Bolivia’s President Evo Morales announced Friday that the country had filed a counterclaim and counter-memorial before the International Court of Justice (ICJ) in The Hague in the ongoing legal battle between Bolivia and Chile over the use of the waters of the Silala spring/river.
“Today, in The Hague, our ambassador in the Netherlands, Doctor Eduardo Rodriguez Veltze, agent before the ICJ presented before the secretariat of this tribunal Bolivia’s counter-memorial in the trial started by the Republic of Chile over the nature and the use of the waters of the Silala springs,” Morales said during a press conference.
The Bolivian president explained the counter-memorial is based on geological, geophysical, hydraulic, hydrological, and hydrochemical investigations in the zone of the Silala that prove that the majority of the flow of water from the Silala spring into Chilean territory is artificial and as a consequence of the canalization work done by Chile during the last century.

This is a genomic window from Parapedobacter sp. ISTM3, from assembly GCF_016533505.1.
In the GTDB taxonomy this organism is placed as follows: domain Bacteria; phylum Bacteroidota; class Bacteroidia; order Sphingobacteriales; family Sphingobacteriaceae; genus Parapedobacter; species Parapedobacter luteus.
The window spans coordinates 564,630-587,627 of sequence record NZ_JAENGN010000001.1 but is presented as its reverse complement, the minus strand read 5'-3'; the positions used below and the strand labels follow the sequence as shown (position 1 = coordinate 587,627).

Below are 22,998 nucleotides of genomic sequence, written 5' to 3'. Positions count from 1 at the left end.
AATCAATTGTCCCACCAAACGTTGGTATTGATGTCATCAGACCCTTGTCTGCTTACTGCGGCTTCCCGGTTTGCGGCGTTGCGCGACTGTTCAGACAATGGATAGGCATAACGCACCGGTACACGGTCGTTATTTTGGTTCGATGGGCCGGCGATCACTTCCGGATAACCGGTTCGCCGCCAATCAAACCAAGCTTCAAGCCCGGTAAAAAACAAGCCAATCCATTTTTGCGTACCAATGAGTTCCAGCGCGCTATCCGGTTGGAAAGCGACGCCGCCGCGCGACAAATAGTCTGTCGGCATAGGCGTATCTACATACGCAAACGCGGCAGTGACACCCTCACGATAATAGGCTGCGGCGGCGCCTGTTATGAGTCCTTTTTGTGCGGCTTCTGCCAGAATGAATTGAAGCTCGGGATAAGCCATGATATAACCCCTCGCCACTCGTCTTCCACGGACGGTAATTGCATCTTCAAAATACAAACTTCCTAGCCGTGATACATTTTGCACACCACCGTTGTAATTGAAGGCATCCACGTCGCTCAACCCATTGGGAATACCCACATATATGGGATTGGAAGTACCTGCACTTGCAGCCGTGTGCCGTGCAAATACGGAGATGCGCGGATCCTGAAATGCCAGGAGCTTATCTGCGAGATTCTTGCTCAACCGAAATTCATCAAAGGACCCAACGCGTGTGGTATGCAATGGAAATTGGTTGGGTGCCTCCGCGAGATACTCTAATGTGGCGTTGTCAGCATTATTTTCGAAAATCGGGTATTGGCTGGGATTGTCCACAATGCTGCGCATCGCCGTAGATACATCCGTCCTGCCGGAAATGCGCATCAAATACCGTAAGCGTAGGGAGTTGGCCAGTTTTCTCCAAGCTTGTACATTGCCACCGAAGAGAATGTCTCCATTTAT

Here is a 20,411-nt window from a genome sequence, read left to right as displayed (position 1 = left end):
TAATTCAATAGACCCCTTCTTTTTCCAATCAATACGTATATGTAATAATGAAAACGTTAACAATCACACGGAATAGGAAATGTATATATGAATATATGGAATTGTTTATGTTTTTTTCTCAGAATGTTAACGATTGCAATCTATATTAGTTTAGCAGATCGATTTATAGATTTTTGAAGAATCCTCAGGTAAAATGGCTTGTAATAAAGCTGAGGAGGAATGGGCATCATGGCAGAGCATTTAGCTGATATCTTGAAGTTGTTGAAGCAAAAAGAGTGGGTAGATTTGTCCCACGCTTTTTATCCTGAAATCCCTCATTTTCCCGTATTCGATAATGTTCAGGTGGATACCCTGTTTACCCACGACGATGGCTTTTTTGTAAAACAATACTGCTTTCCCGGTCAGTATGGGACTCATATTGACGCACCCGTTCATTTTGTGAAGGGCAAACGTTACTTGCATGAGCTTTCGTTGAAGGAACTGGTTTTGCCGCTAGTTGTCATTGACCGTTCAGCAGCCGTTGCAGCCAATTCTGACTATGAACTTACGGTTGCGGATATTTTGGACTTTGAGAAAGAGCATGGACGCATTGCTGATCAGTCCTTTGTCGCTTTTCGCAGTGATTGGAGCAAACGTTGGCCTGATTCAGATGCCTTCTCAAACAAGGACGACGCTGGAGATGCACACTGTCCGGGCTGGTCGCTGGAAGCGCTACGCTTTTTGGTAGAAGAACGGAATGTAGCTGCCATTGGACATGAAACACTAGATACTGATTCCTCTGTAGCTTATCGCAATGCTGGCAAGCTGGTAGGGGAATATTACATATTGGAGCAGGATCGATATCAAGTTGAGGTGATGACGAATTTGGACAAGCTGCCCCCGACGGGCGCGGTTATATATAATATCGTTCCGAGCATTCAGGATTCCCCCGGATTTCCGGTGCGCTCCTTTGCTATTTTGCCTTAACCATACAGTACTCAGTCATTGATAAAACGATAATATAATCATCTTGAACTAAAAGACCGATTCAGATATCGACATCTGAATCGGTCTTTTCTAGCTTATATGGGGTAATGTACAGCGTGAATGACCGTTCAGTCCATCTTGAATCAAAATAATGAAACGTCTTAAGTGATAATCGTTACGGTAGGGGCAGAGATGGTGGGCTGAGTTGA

“Bolivia has sovereignty over the artificial flow of the Silala waters, which has been designed, improved or produced in its territory. Chile does not have rights over that artificial flow,” Morales asserted.
In 2016, Chile filed a lawsuit against Bolivia due to fears that its neighbor would cut the flow of water. Chile argues the Silala is an international river and claims rights over its use. Bolivia claims it is not an international river but a spring whose waters were diverted into Chile in the early 20th century.
Bolivia is urging the court to “declare Bolivia has sovereignty over the artificial channels and the drainage mechanisms in the Silala, which are in Bolivian territory.”
The two countries have another pending case in the ICJ liked to Bolivia’s demand for a sovereign exit to the Pacific Ocean, which they lost following the War of the Pacific in the 1880s.